El-Sayed rallies with Ocasio-Cortez in Flint
Flint — Harnessing the momentum of national endorsements, Democratic governor hopeful Abdul El-Sayed touted his progressive message as he campaigned in Michigan Saturday alongside New York congressional candidate Alexandria Ocasio-Cortez.
The progressive Democrat reiterated his plans for a $15 minimum wage, clean water, efforts to “de-Devos” the state’s education system, and Medicare for all to a group of more than 300 people inside the Ferris Wheel in downtown Flint.
“These are not just possible,” said El-Sayed. “We will make them our future in the state of Michigan.”
Ocasio-Cortez, the surprise Democratic winner over incumbent U.S. Rep. Joe Cowley in a district including the Bronx and Queens, endorsed the Shelby Township Democrat El-Sayed for Michigan’s next governor in early July. A self-described “democratic socialist,” Ocasio-Cortez also was scheduled to rally with El-Sayed in Grand Rapids and Detroit on Saturday and Ypsilanti Saturday.
The rally Saturday comes just a few days after former Democratic presidential candidate Bernie Sanders added his endorsement to El-Sayed's campaign.
El-Sayed is the only candidate able to deliver on the promise of health care for all, said Ocasio-Cortez. She urged volunteers to help convince potential voters that “this is a system worth buying into, that it is still possible to elect people who are divested from corporate money.”
“Our swing voter is not red to blue,” she said. “Our swing voter is the voter to the non-voter, the non-voter to the voter.”
Democratic governor hopeful Abdul El-Sayed speaks at a Flint rally Saturday with N.Y. congressional candidate Alexandria Ocasio-Cortez. Beth LeBlanc, The Detroit News
El-Sayed will compete in the Aug. 7 primary against front runner and former Senate minority leader Gretchen Whitmer and Ann Arbor businessman Shri Thanedar.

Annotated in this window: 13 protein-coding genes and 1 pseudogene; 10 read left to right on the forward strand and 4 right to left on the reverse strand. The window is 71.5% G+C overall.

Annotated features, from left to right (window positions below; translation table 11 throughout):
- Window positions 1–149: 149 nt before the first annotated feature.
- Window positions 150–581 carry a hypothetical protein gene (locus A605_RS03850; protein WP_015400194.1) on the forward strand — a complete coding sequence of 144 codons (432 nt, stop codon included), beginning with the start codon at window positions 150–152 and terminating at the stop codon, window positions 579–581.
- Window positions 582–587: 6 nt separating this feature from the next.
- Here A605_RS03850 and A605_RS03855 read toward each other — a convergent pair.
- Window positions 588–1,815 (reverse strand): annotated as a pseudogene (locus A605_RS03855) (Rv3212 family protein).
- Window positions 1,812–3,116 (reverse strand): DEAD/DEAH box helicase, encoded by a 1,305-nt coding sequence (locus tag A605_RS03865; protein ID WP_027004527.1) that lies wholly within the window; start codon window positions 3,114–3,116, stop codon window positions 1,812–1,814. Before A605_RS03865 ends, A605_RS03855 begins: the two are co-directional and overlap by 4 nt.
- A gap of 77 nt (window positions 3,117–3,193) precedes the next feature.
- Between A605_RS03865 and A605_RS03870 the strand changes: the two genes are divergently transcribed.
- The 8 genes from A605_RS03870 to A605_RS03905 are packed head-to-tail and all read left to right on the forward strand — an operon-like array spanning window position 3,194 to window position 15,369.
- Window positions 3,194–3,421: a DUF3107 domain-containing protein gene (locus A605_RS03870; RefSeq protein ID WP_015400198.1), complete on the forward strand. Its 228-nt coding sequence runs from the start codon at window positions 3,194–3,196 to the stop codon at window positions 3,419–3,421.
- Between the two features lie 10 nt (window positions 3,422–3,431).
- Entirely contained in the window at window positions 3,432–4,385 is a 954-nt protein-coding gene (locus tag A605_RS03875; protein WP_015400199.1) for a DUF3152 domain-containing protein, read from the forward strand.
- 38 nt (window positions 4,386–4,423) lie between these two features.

Though both call themselves progressives, El-Sayed seems more “electable” than his opponent Thanedar, said Jim Goettel, of Davison.
Goettel, who attended the Saturday rally with his wife and son, also was a big supporter of Sanders and was “impressed” with Ocasio-Cortez.
“People throw the socialism thing at you but we’ve had social ideas in this country forever,” Goettel said, referring to public schooling and emergency services. “For me, it's not a bid deal.”
A Sanders supporter, Oxford resident Dan Sargent was happy with the former presidential candidate's endorsement of El-Sayed. The former Detroit health department director is an alternative to the politicians whose policies focus on corporations instead of people, Sargent said.
“The constitution says 'We the People,' not 'We the Corporations,'” he said.
Support from national names like Ocasio-Cortez and Sanders reflects the backing of a movement that is focused on “speaking truth to power” and “running campaigns honestly,” El-Sayed told reporters after the rally.
The endorsements are a validation of the campaign's message, El-Sayed said, and suggest to voters "that in fact their instincts are right, that they have been marginalized by the crop of politicians on the left and the right.”
The behavior of the other Democratic candidates “speaks for itself,” El-Sayed said, as he doubled down on criticism of corporate-backed candidates and shifting loyalties. The state is ready for change, El-Sayed said, and he felt confident of his chances in August.
“The horse race question about whether or not a progressive can win in Michigan, honestly, all of the numbers say that it’s possible,” El-Sayed said. “This state went for Bernie Sanders (in the primary) then went for Donald Trump. What they don’t have the appetite for is corporate-backed Democrats who give you nothing but the same.”
Still, El-Sayed will support whoever wins the Democratic primary, he said.